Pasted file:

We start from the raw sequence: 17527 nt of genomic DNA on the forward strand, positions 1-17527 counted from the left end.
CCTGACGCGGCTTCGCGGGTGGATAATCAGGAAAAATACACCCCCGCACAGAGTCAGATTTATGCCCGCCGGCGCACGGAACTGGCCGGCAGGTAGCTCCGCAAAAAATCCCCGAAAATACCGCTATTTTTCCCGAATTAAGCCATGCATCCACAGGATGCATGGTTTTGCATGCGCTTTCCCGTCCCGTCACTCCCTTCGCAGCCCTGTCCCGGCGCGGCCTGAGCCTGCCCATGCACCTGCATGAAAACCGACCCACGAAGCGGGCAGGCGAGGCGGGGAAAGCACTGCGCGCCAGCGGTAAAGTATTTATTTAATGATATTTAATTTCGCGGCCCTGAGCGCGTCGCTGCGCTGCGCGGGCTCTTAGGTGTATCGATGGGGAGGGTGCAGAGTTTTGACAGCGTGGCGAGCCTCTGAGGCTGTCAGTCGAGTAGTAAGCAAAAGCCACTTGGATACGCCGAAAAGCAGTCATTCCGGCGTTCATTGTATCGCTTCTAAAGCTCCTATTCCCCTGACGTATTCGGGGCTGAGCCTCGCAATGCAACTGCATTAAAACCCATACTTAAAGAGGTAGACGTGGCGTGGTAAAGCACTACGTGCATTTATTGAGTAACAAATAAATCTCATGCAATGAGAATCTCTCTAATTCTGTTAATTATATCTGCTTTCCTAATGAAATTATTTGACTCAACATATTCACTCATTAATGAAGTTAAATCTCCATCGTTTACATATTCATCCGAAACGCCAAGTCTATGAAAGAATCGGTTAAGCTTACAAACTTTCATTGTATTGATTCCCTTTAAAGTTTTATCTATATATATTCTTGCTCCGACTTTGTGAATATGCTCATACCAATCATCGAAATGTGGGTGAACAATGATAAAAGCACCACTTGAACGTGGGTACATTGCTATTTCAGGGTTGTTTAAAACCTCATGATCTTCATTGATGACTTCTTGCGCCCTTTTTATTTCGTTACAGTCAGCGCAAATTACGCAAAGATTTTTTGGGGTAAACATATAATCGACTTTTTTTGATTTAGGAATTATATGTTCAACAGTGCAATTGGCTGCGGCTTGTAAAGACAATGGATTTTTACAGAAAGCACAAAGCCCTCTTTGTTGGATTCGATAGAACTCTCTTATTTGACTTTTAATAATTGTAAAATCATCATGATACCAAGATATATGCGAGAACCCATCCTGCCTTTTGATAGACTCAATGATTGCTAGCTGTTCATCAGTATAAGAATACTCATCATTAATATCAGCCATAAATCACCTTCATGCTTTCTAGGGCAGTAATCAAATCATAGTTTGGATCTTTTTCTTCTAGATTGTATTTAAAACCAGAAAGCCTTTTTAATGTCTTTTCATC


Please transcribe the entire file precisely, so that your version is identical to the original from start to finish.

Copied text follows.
We start from the raw sequence: 17527 nt of genomic DNA on the forward strand, positions 1-17527 counted from the left end.
CCTGACGCGGCTTCGCGGGTGGATAATCAGGAAAAATACACCCCCGCACAGAGTCAGATTTATGCCCGCCGGCGCACGGAACTGGCCGGCAGGTAGCTCCGCAAAAAATCCCCGAAAATACCGCTATTTTTCCCGAATTAAGCCATGCATCCACAGGATGCATGGTTTTGCATGCGCTTTCCCGTCCCGTCACTCCCTTCGCAGCCCTGTCCCGGCGCGGCCTGAGCCTGCCCATGCACCTGCATGAAAACCGACCCACGAAGCGGGCAGGCGAGGCGGGGAAAGCACTGCGCGCCAGCGGTAAAGTATTTATTTAATGATATTTAATTTCGCGGCCCTGAGCGCGTCGCTGCGCTGCGCGGGCTCTTAGGTGTATCGATGGGGAGGGTGCAGAGTTTTGACAGCGTGGCGAGCCTCTGAGGCTGTCAGTCGAGTAGTAAGCAAAAGCCACTTGGATACGCCGAAAAGCAGTCATTCCGGCGTTCATTGTATCGCTTCTAAAGCTCCTATTCCCCTGACGTATTCGGGGCTGAGCCTCGCAATGCAACTGCATTAAAACCCATACTTAAAGAGGTAGACGTGGCGTGGTAAAGCACTACGTGCATTTATTGAGTAACAAATAAATCTCATGCAATGAGAATCTCTCTAATTCTGTTAATTATATCTGCTTTCCTAATGAAATTATTTGACTCAACATATTCACTCATTAATGAAGTTAAATCTCCATCGTTTACATATTCATCCGAAACGCCAAGTCTATGAAAGAATCGGTTAAGCTTACAAACTTTCATTGTATTGATTCCCTTTAAAGTTTTATCTATATATATTCTTGCTCCGACTTTGTGAATATGCTCATACCAATCATCGAAATGTGGGTGAACAATGATAAAAGCACCACTTGAACGTGGGTACATTGCTATTTCAGGGTTGTTTAAAACCTCATGATCTTCATTGATGACTTCTTGCGCCCTTTTTATTTCGTTACAGTCAGCGCAAATTACGCAAAGATTTTTTGGGGTAAACATATAATCGACTTTTTTTGATTTAGGAATTATATGTTCAACAGTGCAATTGGCTGCGGCTTGTAAAGACAATGGATTTTTACAGAAAGCACAAAGCCCTCTTTGTTGGATTCGATAGAACTCTCTTATTTGACTTTTAATAATTGTAAAATCATCATGATACCAAGATATATGCGAGAACCCATCCTGCCTTTTGATAGACTCAATGATTGCTAGCTGTTCATCAGTATAAGAATACTCATCATTAATATCAGCCATAAATCACCTTCATGCTTTCTAGGGCAGTAATCAAATCATAGTTTGGATCTTTTTCTTCTAGATTGTATTTAAAACCAGAAAGCCTTTTTAATGTCTTTTCATC